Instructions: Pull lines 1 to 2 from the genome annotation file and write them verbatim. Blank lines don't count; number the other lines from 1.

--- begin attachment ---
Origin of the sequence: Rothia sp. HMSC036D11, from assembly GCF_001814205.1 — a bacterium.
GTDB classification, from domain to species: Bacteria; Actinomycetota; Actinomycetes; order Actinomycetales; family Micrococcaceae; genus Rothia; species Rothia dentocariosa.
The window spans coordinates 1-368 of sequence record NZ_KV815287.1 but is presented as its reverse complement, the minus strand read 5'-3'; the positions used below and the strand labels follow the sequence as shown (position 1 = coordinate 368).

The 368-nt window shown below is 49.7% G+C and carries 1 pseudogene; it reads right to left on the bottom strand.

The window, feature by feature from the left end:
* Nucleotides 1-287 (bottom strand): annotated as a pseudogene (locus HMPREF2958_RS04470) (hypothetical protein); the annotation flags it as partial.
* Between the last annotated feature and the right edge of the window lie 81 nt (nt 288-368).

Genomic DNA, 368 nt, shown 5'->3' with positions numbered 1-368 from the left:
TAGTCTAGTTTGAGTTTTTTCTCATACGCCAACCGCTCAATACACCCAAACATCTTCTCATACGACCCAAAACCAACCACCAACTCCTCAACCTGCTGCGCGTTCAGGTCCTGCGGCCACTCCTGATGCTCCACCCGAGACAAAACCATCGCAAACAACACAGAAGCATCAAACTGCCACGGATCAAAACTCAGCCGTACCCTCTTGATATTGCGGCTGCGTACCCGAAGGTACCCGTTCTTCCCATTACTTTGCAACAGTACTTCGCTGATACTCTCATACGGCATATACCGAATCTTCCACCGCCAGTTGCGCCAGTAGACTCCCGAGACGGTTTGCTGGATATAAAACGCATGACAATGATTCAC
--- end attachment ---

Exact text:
Origin of the sequence: Rothia sp. HMSC036D11, from assembly GCF_001814205.1 — a bacterium.
GTDB classification, from domain to species: Bacteria; Actinomycetota; Actinomycetes; order Actinomycetales; family Micrococcaceae; genus Rothia; species Rothia dentocariosa.